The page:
Chrome extension to help users find new communities on Reddit
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README.md

Google slides presentation

r/eveal is a Chrome extension to enhance the user experience on Reddit by helping users discover new communities based on the content they are submitting or viewing.

Reddit is a social media site where users engage in discussions in communities called subreddits, often prefixed with r/. However, it's difficult to weed through all of the 130,000+ active subreddits out there and find new communities other than the most popular ones. Additionally many subreddits have strict moderation and rules on what content they accept. Mods waste a lot of time removing posts and users can get frustrated.

This extension adds a new information box underneath the submission form, showing communities related to the content being typed into the text box. Users will discover new communities related to what they are interested in. Additionally a new information box lists communities related to posts the user is viewing.

Installation and usage

Install the Chrome extension from the Chrome web store.

After installing the Chrome extension simply visit Reddit and prepare to submit your text post from any subreddit or from here. While typing in your new submission, subreddits with similar content will show up below the input.

If you want to submit your content to one of those subreddits, click the link indicating the subreddit and a new window with your post content will popup where you can submit your content!

Suggestions of similar communities of content you view will also be shown automatically.

Note: The extension does not work on the redesigned Reddit interface. Ensure that the checkbox "Use the redesign as my default experience" is unchecked on your preferences page.

Options

There are some advanced options available to tune how many suggestions are displayed. By default, a maximum of 3 predictions are displayed per model for a total of 9 maximum predictions. There is also a threshold that limits the predictions, which can be adjusted. By making the threshold lower you are saying that you want to see classes with low confidence predictions. A higher threshold only shows highly confident predictions. This confidence is based on the distance to the separating hyperplane. In some cases, there are no highly confident predictions, and no communities will be displayed for that model.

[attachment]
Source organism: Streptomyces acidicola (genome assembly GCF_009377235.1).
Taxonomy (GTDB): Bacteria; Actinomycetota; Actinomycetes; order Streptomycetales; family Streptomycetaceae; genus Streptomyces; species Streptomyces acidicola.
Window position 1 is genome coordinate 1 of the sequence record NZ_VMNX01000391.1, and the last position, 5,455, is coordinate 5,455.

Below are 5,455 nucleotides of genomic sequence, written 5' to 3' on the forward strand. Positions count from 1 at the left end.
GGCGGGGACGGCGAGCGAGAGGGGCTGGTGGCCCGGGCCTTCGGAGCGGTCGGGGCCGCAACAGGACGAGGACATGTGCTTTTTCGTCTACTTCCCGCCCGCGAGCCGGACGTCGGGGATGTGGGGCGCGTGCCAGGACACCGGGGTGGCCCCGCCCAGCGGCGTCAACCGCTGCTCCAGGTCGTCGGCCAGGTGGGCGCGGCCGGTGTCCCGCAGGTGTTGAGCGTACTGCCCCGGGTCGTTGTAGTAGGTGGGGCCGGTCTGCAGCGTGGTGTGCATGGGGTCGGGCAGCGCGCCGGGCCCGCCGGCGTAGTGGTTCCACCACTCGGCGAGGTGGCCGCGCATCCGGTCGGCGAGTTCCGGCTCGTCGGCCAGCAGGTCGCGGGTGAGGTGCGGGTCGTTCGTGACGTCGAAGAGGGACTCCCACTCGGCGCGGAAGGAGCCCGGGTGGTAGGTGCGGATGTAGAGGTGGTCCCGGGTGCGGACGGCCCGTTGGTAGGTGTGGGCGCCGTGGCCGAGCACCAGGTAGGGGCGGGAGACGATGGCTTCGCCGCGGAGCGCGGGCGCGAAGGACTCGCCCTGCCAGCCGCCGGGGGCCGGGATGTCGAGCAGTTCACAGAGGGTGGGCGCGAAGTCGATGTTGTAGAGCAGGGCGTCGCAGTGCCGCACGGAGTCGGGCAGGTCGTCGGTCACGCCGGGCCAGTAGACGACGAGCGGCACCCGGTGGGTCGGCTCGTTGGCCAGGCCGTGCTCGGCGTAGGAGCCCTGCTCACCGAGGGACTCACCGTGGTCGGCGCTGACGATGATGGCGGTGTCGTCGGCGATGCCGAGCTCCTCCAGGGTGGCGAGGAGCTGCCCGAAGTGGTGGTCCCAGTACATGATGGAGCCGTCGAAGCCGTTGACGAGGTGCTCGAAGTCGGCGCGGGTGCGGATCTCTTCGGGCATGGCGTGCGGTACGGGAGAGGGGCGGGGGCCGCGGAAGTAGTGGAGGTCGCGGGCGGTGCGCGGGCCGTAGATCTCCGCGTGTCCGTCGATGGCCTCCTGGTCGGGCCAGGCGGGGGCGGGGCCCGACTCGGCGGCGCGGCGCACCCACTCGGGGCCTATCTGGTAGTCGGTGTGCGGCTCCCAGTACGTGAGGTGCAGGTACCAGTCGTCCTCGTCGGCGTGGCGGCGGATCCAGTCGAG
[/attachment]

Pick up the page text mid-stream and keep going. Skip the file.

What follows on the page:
About the models

Supervised learning models were trained on subsets of the May 2018 Reddit data corpus found here. I removed all over-18 communities and posts and only trained on "self text" posts that were not deleted or removed. I used three models for three different tiers of subreddits based on the number of subscribers of those subreddits ("popular", "kinda popular", "not-so-popular").

I used a bag-of-words approach using scikit-learn's HashingVectorizer with 218 features and L1 normalization of the word counts (that is, word frequencies were used). The text of the title and of the post itself were used in this feature vectorization. The subreddit names were used as the labels. I attempted using out-of-core Naive Bayes, but ran into memory usage when training, even on the reduced training sets. I also tried Logistic Regression with Stochastic Gradient Descent (SGD) but the resulting models took up several GB of disk space.

In the end, SGD with Support Vector Machine was used for classifying the posts in all of the models due to its low latency in predicting and memory efficiency. I selected a regularization parameter based on validation set performance from a grid search. Additionally I held out a test set to evaluate the performance of the selected model. Each model had between .5 and .6 mean accuracy in predicting the ground truth from the 550-600 classes. I then retrained the models on all the data I had and put those in production on AWS.